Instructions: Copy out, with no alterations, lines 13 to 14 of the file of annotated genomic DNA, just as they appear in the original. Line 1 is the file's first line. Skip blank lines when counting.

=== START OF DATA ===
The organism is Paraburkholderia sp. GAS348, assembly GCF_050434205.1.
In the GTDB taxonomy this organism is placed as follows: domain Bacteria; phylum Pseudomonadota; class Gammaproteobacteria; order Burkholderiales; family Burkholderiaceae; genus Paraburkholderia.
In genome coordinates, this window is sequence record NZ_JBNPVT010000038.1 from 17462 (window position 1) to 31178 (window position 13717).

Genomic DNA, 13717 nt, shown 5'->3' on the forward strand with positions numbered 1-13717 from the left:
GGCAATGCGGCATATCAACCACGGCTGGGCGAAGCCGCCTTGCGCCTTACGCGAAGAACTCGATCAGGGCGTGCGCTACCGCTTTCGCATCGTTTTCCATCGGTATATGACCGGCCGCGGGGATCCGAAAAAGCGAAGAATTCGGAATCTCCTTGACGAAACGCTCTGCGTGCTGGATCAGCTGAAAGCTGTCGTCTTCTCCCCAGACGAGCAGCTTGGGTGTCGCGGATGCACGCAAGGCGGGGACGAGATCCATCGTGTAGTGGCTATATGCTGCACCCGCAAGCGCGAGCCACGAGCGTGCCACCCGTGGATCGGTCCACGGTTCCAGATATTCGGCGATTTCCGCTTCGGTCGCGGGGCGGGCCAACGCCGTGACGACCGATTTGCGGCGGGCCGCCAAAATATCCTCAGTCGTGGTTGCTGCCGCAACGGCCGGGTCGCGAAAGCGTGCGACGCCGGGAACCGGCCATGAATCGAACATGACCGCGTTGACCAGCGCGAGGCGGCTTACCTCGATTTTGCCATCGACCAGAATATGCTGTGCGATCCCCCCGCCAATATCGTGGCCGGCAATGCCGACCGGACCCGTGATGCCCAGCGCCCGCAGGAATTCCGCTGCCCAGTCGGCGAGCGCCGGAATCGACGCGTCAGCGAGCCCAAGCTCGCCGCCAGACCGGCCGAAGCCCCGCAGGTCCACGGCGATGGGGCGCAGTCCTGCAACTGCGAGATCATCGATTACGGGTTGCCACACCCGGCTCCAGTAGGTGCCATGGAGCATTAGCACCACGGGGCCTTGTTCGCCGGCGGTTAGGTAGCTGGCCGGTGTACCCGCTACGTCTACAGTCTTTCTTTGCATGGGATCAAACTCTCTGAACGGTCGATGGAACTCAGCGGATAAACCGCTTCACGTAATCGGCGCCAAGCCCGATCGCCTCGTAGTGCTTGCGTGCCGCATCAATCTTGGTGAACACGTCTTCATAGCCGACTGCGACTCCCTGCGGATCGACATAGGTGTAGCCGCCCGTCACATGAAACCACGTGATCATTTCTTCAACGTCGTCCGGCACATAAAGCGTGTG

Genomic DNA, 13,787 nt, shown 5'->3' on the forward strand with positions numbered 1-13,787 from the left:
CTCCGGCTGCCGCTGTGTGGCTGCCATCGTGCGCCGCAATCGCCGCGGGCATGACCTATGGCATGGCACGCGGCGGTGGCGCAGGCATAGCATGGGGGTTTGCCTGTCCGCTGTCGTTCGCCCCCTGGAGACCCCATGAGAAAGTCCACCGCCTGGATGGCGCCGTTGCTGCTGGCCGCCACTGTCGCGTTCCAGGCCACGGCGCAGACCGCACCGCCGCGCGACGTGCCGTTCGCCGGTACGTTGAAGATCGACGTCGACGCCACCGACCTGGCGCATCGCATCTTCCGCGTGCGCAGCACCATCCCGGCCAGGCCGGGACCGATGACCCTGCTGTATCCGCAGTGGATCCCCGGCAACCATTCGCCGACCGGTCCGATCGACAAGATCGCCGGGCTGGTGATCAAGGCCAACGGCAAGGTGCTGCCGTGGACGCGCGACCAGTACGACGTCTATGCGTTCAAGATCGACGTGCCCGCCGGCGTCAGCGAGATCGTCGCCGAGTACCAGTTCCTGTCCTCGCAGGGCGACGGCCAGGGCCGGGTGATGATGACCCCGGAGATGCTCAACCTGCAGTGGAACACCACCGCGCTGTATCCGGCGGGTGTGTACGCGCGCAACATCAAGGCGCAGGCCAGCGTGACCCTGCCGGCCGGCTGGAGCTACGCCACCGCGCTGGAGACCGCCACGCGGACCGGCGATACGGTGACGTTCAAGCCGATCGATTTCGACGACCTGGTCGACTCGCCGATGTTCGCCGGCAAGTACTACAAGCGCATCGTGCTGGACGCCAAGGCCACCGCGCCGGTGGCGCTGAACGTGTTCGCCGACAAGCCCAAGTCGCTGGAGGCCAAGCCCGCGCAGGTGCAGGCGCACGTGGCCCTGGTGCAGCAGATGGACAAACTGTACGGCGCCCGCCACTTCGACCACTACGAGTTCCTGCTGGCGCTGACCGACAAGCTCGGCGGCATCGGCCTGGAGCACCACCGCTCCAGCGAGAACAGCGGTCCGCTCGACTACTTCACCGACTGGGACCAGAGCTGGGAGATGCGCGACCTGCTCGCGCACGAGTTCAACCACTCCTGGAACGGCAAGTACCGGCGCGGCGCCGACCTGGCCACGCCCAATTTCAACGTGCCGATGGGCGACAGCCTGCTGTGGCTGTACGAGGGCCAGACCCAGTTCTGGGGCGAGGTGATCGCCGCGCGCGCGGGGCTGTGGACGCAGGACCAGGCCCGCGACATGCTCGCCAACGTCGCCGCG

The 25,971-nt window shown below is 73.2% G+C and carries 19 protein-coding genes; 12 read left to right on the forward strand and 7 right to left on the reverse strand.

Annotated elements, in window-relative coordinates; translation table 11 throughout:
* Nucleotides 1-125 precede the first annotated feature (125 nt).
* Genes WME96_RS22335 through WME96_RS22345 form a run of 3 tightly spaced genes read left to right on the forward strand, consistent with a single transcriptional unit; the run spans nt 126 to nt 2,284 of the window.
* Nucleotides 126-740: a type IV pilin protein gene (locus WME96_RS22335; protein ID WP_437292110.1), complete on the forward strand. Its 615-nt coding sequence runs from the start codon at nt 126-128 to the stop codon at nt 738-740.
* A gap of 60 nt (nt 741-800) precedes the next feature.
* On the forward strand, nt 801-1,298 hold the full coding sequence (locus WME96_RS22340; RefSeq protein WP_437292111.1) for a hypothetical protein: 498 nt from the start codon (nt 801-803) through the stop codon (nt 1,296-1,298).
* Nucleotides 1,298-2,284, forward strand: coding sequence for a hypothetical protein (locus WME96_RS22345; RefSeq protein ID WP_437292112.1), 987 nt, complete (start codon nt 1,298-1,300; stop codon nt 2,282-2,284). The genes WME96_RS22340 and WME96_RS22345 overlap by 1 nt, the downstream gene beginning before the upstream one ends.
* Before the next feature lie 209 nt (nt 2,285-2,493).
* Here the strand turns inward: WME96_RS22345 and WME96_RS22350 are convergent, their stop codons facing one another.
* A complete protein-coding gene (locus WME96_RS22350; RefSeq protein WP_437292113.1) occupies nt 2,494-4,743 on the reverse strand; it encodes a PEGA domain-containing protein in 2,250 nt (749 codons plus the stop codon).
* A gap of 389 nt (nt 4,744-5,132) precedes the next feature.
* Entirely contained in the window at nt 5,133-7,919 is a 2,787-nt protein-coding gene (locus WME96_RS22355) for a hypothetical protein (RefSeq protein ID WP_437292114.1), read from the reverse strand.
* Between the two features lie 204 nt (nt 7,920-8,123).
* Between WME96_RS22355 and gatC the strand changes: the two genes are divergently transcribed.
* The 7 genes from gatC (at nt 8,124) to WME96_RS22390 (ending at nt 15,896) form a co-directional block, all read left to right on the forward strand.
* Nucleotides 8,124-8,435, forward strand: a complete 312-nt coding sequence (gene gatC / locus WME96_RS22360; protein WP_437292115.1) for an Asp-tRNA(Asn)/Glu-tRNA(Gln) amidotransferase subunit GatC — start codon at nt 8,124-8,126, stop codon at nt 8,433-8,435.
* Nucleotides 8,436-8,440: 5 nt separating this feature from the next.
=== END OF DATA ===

* A gap of 60 nt (nt 741-800) precedes the next feature.
* On the forward strand, nt 801-1,298 hold the full coding sequence (locus WME96_RS22340; RefSeq protein WP_437292111.1) for a hypothetical protein: 498 nt from the start codon (nt 801-803) through the stop codon (nt 1,296-1,298).